Riverwatch, by Joseph Nassise

riverwatch-by-joseph-nassise coverGenre: Horror
Publisher: Simon and Schuster
Published: 2003
Reviewer Rating: three stars
Book Review by Lynn Nicole Louis

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Riverwatch, a first novel by Joe Nassise, accomplishes what it sets out to do, but does so in a familiar and mostly uninventive fashion. It falls into the category of ‘Boogieman’ books, along the lines of It, by Stephen King, or Stinger, by Robert McCammon, or a whole host of Dean Koontz novels: Boogieman threatens small town (always a small town) and a group of over-matched characters with a limited chance of success must stop him. There’s a certain comfort in familiarity. You understand the situation, circumstances, and goal – the story slips on like a comfortable, well-worn, shoe (albeit in this case one with a few pebbles in it).

It seems that thousands of years ago, three intelligent races occupied the Earth. There were the Elders, human in appearance and benevolent in intent, possessed of strange powers: The Good Guys. Opposite the Elders where the Nightshades; carnivorous flying humanoids who loved nothing better than the cause pain and death: the Bad Guys. Lastly were the Humans, the race that the Nightshades inflicted the pain and death on: the Food. Humans weren’t yet civilized and were hunted as cattle by the Nightshades while the Elders saw potential in humanity and began to teach them. Ultimately this resulted in a war between the Nightshades and the Elders that wiped both races out, leaving only one of each. With the Elders and Nightshades gone, humanity continued on the path of advancement they were shown by the Elders, multiplied, and created their own civilization culminating in where we are today.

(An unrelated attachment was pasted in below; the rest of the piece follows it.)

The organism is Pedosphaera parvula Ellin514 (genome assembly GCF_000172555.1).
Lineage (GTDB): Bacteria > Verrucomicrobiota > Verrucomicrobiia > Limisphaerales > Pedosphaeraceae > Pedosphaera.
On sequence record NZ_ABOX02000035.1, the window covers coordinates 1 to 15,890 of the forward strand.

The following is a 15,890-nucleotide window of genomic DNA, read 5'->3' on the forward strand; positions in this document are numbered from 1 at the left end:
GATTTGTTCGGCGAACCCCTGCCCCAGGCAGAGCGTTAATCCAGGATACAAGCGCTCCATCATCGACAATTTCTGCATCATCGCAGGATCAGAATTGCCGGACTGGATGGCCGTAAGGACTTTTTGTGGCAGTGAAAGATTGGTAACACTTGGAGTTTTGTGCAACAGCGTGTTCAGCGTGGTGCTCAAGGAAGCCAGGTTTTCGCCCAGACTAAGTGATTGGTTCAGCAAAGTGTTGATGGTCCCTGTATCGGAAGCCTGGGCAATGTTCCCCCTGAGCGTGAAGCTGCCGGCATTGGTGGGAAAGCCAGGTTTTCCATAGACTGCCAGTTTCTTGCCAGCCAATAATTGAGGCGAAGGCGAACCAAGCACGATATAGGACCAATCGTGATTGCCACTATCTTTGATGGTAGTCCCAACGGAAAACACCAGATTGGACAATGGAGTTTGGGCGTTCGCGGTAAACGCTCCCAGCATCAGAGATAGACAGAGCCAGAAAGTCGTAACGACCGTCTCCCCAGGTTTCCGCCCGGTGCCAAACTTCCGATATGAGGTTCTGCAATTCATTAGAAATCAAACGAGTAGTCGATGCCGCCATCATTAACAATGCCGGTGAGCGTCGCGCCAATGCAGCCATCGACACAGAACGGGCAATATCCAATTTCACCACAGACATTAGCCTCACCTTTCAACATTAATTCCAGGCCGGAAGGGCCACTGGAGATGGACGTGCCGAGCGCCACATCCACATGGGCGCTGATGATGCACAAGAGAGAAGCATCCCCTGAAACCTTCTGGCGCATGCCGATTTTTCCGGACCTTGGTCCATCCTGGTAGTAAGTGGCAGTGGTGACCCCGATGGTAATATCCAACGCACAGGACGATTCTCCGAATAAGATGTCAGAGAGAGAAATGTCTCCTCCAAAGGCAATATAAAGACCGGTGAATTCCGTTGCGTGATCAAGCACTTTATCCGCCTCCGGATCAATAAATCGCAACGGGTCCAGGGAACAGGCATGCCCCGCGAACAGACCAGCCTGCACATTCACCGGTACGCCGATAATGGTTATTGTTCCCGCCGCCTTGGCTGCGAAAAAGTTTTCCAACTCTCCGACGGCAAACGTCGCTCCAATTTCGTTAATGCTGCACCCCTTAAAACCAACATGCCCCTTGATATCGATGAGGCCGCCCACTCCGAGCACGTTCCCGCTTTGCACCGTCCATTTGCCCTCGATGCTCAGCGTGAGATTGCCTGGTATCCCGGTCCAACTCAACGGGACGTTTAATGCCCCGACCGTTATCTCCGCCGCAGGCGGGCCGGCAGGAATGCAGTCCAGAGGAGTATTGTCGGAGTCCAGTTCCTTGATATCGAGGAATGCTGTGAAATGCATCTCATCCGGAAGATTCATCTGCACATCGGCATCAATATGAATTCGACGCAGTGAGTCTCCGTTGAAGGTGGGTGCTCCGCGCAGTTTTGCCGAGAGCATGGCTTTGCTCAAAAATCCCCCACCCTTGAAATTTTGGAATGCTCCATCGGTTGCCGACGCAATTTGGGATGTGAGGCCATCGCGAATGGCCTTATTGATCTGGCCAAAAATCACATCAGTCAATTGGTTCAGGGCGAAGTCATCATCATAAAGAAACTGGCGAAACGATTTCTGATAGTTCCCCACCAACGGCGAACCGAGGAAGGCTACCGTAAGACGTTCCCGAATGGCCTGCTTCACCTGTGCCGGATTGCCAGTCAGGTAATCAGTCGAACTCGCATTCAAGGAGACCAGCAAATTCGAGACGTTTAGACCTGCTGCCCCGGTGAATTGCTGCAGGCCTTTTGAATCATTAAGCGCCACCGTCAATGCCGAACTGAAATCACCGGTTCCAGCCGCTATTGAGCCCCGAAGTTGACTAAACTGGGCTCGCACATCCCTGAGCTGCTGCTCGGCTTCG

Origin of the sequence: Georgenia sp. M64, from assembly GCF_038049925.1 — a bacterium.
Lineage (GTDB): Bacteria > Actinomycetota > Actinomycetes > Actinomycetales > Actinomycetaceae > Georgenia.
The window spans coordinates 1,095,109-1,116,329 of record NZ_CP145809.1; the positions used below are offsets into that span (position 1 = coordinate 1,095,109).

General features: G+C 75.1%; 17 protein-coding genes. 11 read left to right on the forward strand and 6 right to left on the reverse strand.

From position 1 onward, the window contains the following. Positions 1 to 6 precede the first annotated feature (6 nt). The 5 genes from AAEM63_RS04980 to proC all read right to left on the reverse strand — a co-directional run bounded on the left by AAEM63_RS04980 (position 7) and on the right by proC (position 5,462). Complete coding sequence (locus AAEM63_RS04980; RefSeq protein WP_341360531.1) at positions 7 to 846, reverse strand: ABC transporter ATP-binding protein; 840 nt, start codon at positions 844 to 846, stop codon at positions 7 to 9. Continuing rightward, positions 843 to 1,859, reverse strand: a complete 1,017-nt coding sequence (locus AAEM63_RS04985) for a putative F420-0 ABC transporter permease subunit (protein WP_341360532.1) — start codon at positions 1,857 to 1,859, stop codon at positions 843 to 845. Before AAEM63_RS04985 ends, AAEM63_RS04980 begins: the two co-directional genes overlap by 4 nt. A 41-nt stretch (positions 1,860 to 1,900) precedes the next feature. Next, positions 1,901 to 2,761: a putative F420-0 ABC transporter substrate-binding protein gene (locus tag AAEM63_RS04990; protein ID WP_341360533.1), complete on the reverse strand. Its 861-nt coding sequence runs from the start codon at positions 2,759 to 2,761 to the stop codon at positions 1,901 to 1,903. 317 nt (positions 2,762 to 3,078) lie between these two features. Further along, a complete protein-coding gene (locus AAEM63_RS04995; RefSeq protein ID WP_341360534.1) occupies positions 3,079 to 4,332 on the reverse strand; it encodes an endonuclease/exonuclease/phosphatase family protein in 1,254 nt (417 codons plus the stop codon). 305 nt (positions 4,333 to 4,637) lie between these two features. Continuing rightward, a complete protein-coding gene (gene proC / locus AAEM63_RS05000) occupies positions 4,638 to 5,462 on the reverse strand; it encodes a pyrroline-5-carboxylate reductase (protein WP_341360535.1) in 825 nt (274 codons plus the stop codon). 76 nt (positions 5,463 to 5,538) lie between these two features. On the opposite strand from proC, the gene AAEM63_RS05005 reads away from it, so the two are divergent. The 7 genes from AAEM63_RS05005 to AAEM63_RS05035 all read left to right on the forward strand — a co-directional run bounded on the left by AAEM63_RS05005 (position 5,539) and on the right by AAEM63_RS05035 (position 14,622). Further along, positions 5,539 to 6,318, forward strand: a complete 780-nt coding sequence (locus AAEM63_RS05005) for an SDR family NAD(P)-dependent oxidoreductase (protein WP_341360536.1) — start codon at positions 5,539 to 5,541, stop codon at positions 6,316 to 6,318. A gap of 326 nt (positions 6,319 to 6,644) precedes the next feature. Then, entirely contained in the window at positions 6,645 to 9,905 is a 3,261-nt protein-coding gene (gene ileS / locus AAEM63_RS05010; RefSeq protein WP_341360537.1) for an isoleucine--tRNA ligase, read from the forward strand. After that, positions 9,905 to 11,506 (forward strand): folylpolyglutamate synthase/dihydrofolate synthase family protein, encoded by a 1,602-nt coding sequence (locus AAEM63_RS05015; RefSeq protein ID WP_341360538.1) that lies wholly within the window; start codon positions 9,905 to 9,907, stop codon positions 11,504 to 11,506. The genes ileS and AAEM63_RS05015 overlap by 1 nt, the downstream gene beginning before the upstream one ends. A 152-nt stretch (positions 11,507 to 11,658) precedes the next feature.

Gabriel (obviously a deliberate choice of name) is the last remaining Angel… err, Elder. Age has finally caught up with him however, and he is dying in an assisted care facility. Some of his powers remain, enough so that he senses Moloch, the last remaining Demon… err, Nightshade, is about to bust free from his imprisonment. Gabriel drops a few hints and clues along with a weird necklace to some humans to help give them some semblance of a chance against Moloch.

An aside: in the Bible, Gabriel is an Archangel and the messenger of God who “… went to carry the Word to the heathen”, an obvious reference to the teaching role the Elders played to humans. Moloch, on the other hand, was a false deity associated with Ammon in 1 Kings 11:7, “Then Solomon built a high place for Chemosh the detestable idol of Moab, on the mountain which is east of Jerusalem, and for Molech (Moloch) the detestable idol of the sons of Ammon.” These theological references add to the story, as it was kind of interesting to see what other things Nassise was going to try to attribute to Elders and Nightshades in his version of human history.